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John B. OakesJohn B. Oakes
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publisher and for that matter, the news executives, the managing editor

6,A courtesy on my part; there was no necessity to show the managing editor.

a chance to see what we were proposing to say. I, in this case, had two or three conferences with Rosenthal, then managing editor of the paper, on this issue. We did not see eye to eye on how this issue should be handled editorially. Abe Rosenthal felt that my proposed editorial was much too restrictive, was much too conservative, let's say, on the side of the Sixth Amendment, as he saw it, as distinct from the First Amendment, and there is a memo here, which I'm not going to re-read because it will be in the record, which illustrates the very sharp difference of opinion, not only on this subject, but in the general approach of the managing editor to the editorial page. It came out, even at this early date, - I take that back, it wasn't all that early. This was 1969 when I'd been running the page for eight years already, so it was right in the middle of my career. It came out very clearly then that the managing editor really did not want to see a strong editorial page, particularly one with which he disagreed, but even, in any case, in fairness, I think that he felt that way irrespective of what our positions would be.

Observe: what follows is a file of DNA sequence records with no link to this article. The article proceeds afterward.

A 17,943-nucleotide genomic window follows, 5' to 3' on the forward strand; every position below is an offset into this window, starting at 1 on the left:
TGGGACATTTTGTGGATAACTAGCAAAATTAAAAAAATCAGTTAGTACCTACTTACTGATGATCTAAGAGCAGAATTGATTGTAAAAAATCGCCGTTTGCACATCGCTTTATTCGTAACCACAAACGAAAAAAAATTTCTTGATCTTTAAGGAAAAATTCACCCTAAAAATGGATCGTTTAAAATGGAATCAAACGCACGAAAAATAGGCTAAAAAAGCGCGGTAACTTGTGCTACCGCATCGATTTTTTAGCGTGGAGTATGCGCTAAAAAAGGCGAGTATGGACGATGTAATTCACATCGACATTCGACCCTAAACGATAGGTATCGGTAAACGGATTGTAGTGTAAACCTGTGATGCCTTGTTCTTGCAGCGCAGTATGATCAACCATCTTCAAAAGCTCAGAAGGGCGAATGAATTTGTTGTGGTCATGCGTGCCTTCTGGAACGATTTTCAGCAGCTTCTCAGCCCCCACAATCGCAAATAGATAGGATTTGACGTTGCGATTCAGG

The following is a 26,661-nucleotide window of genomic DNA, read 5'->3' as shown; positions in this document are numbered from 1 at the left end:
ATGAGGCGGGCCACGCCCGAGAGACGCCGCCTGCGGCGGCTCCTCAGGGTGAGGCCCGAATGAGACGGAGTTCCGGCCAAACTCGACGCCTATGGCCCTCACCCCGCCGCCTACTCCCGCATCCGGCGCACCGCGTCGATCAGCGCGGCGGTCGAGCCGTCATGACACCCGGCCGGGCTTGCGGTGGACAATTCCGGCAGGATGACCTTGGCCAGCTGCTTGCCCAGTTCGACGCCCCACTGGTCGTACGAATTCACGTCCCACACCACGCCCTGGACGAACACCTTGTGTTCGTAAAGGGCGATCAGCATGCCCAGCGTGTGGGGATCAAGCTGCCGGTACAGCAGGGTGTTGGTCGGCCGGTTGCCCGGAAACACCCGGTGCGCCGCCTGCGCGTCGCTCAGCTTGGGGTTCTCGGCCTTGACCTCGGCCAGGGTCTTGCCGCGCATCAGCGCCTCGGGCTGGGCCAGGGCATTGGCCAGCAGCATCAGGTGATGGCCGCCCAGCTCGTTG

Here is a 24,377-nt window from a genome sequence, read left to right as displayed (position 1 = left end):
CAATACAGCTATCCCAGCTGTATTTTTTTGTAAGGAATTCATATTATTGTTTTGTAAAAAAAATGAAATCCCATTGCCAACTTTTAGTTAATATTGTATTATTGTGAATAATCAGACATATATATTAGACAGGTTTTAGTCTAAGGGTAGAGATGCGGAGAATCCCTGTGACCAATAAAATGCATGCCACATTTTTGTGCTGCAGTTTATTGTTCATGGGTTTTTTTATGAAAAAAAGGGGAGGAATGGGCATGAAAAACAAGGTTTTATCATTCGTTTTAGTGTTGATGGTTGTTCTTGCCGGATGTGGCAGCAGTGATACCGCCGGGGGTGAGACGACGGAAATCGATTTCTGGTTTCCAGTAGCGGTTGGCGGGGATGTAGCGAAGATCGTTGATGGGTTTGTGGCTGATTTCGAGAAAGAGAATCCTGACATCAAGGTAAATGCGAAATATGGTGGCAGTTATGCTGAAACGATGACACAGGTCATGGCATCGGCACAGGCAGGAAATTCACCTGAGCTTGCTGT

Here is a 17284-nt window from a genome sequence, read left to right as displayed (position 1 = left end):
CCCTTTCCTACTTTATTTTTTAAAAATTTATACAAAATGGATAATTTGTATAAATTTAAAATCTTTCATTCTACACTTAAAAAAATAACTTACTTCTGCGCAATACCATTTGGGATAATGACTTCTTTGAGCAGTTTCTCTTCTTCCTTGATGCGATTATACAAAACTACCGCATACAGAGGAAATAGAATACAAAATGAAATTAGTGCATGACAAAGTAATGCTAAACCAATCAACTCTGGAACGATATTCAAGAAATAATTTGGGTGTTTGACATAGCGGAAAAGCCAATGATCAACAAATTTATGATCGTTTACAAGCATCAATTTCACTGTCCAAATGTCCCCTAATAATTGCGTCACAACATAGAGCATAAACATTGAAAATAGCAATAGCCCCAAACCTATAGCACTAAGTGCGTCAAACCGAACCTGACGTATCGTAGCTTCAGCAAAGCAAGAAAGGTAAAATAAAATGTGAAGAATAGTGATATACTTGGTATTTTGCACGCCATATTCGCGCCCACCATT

And I believe that this attitude, perhaps even subconsciously on Rosenthal's part, did color the relationship, uneasy relationship, let's say, that we had during really virtually all of my tenure as editor of the editorial page. He really didn't like the idea of a strong editorial page. He actually said it once or twice. I was going through on the principle that we should have a strong editorial page, and I feel that there was a real undercurrent of hostility that went right through, and of course, my position was, as some of the other material that's already been entered in this history would indicate, that the editorializing that we (New York Times) shouldn't be doing was being done in the news columns, which of course was a point which Rosenthal didn't accept at all. In other words, he felt that it was absolutely

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